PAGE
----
2010 GMC Terrain Review – all-new compact SUV emphasizing MPG and utility

Expert Reviews GMC

2010 GMC Terrain

By Mary Ellen Ash


  • 7″ touch-screen center console
  • Great MPG for an SUV
  • Ample and rugged in the rear for people and cargo
  • Entertainment system
  • Excellent reverse visibility


  • Finicky touch-screen console system
  • Weak 2.4L I4 engine
  • Heavy movable rear passenger seats
  • No remote start included

Verdict: a great family SUV that is rugged and strong, and yet, very stylish and attractive for everyday use

The 2010 Terrain is GMC’s a leap forward into the crossover market. Built on a unibody frame, the Terrain’s styling is synonymous with GMC’s history of vehicles: big and bold. And with the all-new Terrain, GMC has also moved in the direction of a more fuel-conscious SUV – unheard of when most SUVs are associated with America’s appetite for over-consumption. With its Ecotec engine, the GMC Terrain acheives MPG ratings (22 city/32 hwy) which are closer to a Honda Accord than most of its SUV competitors. We observed 23 mpg overall after a week of driving around the San Francisco bay area.

Performance and Handling

Usually when describing something with words like SUV, big and black, most people equate that driving experience with a boat – sloppy handling and slow accelerations. Not the case with the Terrain; it gracefully traversed all roads and conditions. At times, dare I say, it even felt a little like a sports-car on the tight and twisty roads. And even with its sharp curves and menacing size, the Terrain gives as sense of security which can be felt (and seen) out on the road. GM has really made a step in the right direction with this more fuel-conscious SUV/crossover. The Terrain is a great addition to the very competitive SUV market and GM is definitely on the right track.”

For a vehicle of its stature, the Terrain handled surprisingly well. It was at home on the city streets and highways. It got up to speed at a good pace, although nowhere near what I would describe as “sporty” acceleration. And once at speed, the Terrain has a very comfortable ride – smooth and steady. Underpinning the Terrain’s ride characteristics are front and rear independent suspension systems that meet the pavement via a set of 18-inch wheels. Even when driven on twisty mountain roads, it was pleasingly spry for it size. Weaving through the tight turns seemed to come naturally thanks to the wide wheelbase and length. In tandem with the more rigid suspension which helps it stick to the road, the Terrain was able to hug the corners and sling-shot out the other side.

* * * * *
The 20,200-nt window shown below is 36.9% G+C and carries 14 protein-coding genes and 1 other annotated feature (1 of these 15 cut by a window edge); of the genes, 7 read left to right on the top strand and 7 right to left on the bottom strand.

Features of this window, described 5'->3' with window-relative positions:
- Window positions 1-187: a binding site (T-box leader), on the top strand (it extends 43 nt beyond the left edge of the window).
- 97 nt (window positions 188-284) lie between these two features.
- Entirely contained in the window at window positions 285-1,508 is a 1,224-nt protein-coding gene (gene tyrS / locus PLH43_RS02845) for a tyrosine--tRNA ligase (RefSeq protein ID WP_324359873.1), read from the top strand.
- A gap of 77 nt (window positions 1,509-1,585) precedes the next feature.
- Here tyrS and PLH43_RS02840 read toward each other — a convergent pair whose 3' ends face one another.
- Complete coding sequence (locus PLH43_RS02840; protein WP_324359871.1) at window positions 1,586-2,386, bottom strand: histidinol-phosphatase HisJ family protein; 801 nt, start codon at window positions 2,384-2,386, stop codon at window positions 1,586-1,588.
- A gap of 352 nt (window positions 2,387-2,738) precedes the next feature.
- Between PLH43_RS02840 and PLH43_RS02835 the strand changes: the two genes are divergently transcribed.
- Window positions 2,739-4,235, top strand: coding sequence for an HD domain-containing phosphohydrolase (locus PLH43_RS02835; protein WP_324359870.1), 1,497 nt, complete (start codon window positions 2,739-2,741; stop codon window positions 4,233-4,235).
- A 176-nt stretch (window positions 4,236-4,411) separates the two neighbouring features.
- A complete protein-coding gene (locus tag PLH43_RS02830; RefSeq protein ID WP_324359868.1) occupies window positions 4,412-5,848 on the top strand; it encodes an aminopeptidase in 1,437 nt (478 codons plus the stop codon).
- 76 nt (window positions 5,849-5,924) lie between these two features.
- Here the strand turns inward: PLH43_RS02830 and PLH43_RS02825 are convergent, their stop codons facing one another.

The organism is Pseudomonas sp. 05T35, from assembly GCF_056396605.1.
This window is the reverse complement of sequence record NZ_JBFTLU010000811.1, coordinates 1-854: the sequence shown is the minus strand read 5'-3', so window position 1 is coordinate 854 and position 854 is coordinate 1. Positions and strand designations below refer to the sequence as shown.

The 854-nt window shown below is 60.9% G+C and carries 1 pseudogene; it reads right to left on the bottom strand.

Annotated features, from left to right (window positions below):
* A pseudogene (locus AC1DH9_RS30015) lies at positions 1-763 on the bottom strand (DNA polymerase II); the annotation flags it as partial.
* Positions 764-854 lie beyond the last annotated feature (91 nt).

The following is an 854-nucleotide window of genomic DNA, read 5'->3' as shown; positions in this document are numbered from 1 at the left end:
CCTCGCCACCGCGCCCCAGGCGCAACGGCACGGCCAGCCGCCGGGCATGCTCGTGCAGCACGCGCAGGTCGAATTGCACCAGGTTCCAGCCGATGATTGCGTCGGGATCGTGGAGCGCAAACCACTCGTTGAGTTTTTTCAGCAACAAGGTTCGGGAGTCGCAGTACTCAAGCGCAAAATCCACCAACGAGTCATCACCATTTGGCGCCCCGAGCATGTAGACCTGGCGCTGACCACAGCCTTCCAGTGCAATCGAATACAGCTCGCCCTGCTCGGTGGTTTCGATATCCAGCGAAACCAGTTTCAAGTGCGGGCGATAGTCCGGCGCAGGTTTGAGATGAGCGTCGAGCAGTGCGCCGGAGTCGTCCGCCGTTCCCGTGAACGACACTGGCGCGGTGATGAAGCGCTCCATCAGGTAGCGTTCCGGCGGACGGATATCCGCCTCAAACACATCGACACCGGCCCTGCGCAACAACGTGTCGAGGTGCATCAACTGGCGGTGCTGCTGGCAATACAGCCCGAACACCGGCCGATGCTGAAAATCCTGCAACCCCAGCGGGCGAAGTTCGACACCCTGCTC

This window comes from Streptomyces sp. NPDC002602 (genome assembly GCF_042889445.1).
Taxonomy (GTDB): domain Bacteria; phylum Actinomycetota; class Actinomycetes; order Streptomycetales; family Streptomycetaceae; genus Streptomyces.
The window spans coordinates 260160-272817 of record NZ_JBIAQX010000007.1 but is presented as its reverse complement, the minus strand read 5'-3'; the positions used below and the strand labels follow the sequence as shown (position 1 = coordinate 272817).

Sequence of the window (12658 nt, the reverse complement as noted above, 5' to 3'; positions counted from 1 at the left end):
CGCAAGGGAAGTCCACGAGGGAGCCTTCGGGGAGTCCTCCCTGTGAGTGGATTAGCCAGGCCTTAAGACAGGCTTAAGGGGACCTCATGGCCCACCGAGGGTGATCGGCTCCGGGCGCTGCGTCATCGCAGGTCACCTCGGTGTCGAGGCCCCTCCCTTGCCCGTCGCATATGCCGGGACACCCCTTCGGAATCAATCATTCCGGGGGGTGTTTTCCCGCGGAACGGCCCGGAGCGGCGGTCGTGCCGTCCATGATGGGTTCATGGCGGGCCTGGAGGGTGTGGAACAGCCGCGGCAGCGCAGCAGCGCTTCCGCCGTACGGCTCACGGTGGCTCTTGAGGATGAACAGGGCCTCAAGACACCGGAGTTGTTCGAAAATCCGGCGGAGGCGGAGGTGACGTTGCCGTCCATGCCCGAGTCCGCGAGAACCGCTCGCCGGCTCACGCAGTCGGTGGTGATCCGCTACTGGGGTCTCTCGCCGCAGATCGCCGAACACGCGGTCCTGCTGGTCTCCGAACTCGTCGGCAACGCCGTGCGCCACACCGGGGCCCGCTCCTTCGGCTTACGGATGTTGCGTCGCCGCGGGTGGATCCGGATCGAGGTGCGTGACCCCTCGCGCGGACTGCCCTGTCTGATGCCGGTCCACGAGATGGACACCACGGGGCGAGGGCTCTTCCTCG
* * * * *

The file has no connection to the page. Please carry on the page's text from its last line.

2010 GMC Terrain

Even with the great handling incongruous with its size, the engine just couldn’t keep up. The Terrain was sluggish exiting out of the corners and chugged along as you depressed the pedal. Our test model came spec’d with a new, 2.4L four-cylinder Ecotec engine, featuring direct injection and variable valve timing, mated to a 6-speed automatic transmission. Power output checks in at 182 hp, and 172 lb-ft of torque. Unfortunately, it was just not enough oomph for a vehicle of this size. But the Terrain was not meant to be fast, it was meant to be fuel efficient; it was designed to change the perception of what a big SUV could be. With listed numbers of 22 city/32 hwy, GMC was aiming at efficiencies usually reserved for small Japanese sedans, not a compact American SUV. It all sounds too good to be true but after a week of city and highway driving, even my heavy foot managed a combined 23 mpg. Numbers after driving solely on the highway were even more impressive. I achieved 33.1 mpg using “ECO” mode and 29.8 mpg without. The engineers at GM are not joking around. Bravo.

Build and Styling

The Terrain is built with strength. When looking upon the Terrain for the first time, you immediately are taken by its size and look of strength; it’s almost menacing. And it’s not just a façade – words like sturdy and thick immediately comes to mind at first glace. There is nothing flimsy about this car; it exudes confidence out on the road.